What to see
Budget one day each for the Kjerag hike and the Flori 4444 hike. Kjerag is a 9km hike with a 600metre climb which leads to Kjeragbolten, a free hanging rock impossibly wedged in a mountain crevice overlooking the beautiful Lysefjord. It’s a challenging hike but the incredible views are sufficient reward. We’re of average fitness and it took us about 6 hours of actual hiking there and back plus stops for food and pictures along the way. For a more extensive guide to hiking Kjerag check out our detailed article on how to hike Kjerag . 4444 wooden steps lead to the mountaintop on the Flori 4444 hike. It’s the world’s largest wooden suitcase and was once used to service the pipes of the old Florii power station. Flori 4444 is another challenging hike and probably not for those with a fear of heights! The climb via the stairs takes around 3 hours and the descent, via Store Runden or Rallarstien, is around 3 or 4 hours depending on which you choose.
Day 5: Pulpit Rock
Another iconic Norway hike, Pulpit Rock is less challenging than Kjerag and Flori 4444. If you leave Lyseboytn early in the morning it’s possible to do the Pulpit Rock hike on the same day or, if you’re tired after the previous two days of hiking then allow an extra night to rest up.
Day 5 Route: a ferry is essential for this part of the trip and there are a few ways to get there depending on timing, if you are hiking Pulpit Rock on the same day and where you are staying!
- Take the ferry from Lysebotn or Florli to Songesand and from there drive to Pulpit Rock. The Lysebotn ferry has limited car spaces so make sure to book ahead.
- Drive to Lauvvik and take the Lauvvika-Oanes ferry before continuing to Pulpit Rock
- Drive to Stavanger and take a ferry to Tau. This is a long drive but there are more frequent ferries and most of the accommodation options are in Tau.
Where to stay at Pulpit Rock
- Preikestolen fjellstue: the closest accommodation to Pulpit Rock Preikestolenfjellstue is located at the entrance to the hike. There’s a variety of accommodation options from mountain lodge to a hostel to a hammock by the lake! – check prices here!
- Wathne Camping: we stayed in a cosy cabin in Lysefjord between our hikes. The cabins are spacious and very comfortable with everything you’ll need to relax and unwind after hiking. It’s a 30minute drive to the Pulpit Rock car park – check prices here!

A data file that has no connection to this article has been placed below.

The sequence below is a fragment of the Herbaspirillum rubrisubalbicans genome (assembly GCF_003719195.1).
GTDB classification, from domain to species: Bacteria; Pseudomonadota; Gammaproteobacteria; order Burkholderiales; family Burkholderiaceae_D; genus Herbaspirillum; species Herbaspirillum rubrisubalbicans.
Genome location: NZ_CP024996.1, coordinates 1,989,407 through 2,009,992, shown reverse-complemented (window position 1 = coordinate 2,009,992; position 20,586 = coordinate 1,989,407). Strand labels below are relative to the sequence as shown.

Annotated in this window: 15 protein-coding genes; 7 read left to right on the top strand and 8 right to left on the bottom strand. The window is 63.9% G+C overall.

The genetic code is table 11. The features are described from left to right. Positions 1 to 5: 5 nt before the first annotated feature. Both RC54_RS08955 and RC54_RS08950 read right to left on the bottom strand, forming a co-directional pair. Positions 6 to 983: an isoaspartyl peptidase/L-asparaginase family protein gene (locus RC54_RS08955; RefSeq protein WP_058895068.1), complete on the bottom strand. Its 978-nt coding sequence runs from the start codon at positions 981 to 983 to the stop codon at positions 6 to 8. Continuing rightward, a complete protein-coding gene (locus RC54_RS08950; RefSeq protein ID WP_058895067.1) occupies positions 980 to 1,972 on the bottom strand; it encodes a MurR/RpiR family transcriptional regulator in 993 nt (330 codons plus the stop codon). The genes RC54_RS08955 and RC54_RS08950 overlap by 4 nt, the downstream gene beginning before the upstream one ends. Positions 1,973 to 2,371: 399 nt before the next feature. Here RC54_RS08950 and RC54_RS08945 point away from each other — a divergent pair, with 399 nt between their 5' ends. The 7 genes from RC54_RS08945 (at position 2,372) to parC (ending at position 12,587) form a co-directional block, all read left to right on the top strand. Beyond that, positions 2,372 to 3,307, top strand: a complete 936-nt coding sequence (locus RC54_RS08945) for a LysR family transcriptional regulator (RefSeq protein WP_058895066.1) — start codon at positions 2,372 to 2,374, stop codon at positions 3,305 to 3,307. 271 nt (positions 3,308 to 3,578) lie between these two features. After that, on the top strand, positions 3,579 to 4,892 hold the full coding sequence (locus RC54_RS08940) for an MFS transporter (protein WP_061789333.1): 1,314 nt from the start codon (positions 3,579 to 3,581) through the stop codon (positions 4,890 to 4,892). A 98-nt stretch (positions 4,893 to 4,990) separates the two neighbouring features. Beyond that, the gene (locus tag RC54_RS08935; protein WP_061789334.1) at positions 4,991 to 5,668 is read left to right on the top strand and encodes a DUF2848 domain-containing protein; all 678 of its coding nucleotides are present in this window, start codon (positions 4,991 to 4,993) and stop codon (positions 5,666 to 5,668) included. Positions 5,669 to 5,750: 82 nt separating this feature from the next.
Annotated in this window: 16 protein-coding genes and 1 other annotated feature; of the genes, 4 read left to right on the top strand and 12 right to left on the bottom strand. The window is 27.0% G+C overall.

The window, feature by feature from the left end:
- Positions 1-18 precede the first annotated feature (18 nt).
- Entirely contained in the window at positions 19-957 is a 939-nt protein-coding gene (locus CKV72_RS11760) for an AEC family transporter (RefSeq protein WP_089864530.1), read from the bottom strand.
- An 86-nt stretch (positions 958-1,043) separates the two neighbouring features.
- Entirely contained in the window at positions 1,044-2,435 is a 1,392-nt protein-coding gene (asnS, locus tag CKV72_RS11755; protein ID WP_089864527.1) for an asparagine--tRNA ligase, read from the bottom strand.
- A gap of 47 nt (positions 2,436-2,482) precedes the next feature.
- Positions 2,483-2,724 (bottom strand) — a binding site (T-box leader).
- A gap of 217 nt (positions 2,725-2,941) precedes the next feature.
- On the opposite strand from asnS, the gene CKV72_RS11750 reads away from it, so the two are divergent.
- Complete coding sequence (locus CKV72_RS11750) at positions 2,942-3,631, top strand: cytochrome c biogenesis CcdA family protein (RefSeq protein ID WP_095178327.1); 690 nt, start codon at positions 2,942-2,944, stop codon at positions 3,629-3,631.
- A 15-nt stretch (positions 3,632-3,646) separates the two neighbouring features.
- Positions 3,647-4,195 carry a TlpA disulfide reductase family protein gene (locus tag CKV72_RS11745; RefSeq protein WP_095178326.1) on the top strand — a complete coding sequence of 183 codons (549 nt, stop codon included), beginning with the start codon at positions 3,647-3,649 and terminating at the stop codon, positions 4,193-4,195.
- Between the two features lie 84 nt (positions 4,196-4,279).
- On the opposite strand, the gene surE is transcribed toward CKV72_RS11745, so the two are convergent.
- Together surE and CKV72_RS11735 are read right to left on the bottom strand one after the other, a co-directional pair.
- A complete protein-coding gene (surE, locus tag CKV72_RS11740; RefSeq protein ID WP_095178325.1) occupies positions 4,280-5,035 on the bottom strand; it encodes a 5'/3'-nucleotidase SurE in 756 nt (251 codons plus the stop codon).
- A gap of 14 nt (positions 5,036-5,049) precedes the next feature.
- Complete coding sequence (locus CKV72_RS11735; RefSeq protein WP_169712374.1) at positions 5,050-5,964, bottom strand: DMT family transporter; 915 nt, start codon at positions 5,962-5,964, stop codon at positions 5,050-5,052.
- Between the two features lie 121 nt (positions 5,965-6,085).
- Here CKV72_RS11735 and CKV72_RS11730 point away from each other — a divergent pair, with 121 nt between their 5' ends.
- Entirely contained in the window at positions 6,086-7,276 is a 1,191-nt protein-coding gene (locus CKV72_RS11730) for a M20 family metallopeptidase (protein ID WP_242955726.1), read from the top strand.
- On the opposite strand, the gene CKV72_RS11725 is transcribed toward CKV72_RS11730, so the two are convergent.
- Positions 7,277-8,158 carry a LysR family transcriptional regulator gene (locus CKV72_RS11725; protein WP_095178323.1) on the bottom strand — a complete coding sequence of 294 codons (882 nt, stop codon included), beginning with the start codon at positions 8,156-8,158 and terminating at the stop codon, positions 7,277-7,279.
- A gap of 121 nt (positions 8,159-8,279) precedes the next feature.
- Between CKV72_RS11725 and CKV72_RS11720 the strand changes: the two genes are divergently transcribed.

- Lilland Hostel Vaulali: private rooms with great communal facilities just 20 minutes drive from Pulpit Rock – check prices here!
What to see
It’s no surprise that the aptly named Pulpit Rock resembles a pulpit. The rectangular rock juts out 600 metres above Lysefjorden and the sheer drop is enough to make anyone nervous! Pulpit Rock is a 3.8km hike with a 330metre elevation gain. We’re relatively fit and we found Pulpit Rock a moderate two hour hike each way. If you’re planning to hike Pulpit Rock check out our guide to hiking Pulpit Rock for a more detailed overview. If you opt to go via Stavanger check out the giant boulder field of Gloppedalsura Scree on the way to Stavanger.
Day 6: Sauda
From Pulpit Rock we made our way to Sauda via the designated Norwegian Scenic Route Ryfylke, one of Norway’s 18 scenic drives also known as National Tourist Routes. There are some beautiful scenic stops along the way with Steindalsfossen Falls being the highlight for us.
Day 6 Route: Pulpit Rock accommodation – ferry from Hjelmeland to Nesvik – Lovra viewpoint – Hose Bridge – ferry Sand to Ropeid – Steindalsfossen Falls – Allmannajuvet – Sauda
Where to Stay in Sauda
- Sauda Fjordhotell – classic hotel with nice rooms in the main building (some with great fjord views) and a good restaurant – check prices now!
- Sauda Fjord Camping – located by the sea in Saudasjøen. Sauda Fjord Camping has a range of options including cabins and apartments, shared dorms and pitches for tents and campervans – check prices now!
- Grand Hotel Sauda – small family run hotel with simple rooms – check prices now!
What to see
The first stop is the Lovra viewpoint which has stunning views over Lorvafjorden and the little red cabin on the island in the middle of the fjord. Hose Bridge, a quaint footbridge crossing over the Suldalslågen River, is a quick photo stop. Steindalsfossen Falls is the highlight of the drive and the 180metre waterfall has stairs leading to an upper viewpoint which takes visitors almost within touching distance of the thundering water. The last stop of the day is the Allmannajuvet Museum located in a disused zinc mining works in Sauda with amazing architecture from Peter Zumthor.
Days 7 and 8: Odda/Tyssedal
If Trolltunga, another of Norway’s iconic hikes, is on your itinerary then spend the night in Odda or Tyssedal stopping at the beautiful Roldal Stave Church and the twin waterfalls of Låtefossen along the way. Enjoy the scenic route through the Norwegian Scenic Route Ryfylke. Odda is the closest town to the start of the Trolltunga hike and Tyssedal is a village close by.
Day 7 route: Sauda – Roldal – Låtefossen Falls – Odda
Norway itinerary tip: if the road between Hellandsbygd and Røldal is closed then you may want to skip Låtefossen Falls and Sauda during Day 6 to avoid having to drive back.
Where to stay in Odda
- Trolltunga Guesthouse: offers both serviced apartments and dormitory style rooms in Tyssedal – check prices here!
- Odda Camping: beautiful location between two national parks, Odda Camping has rooms, cabins, apartments and camping facilities – check prices here!
- Tyssedal Hotel: basic hotel by Hardangerfjorden in close proximity to the start of the Trolltunga hike – check prices here!
What to do
Make sure to stop at the Roldal Stave Church en route to Odda. Legend has it that the church crucifix has healing properties when the crucifix overhanging the altar sweats once a year. The twin waterfalls of Låtefossen are another lovely stop along the way.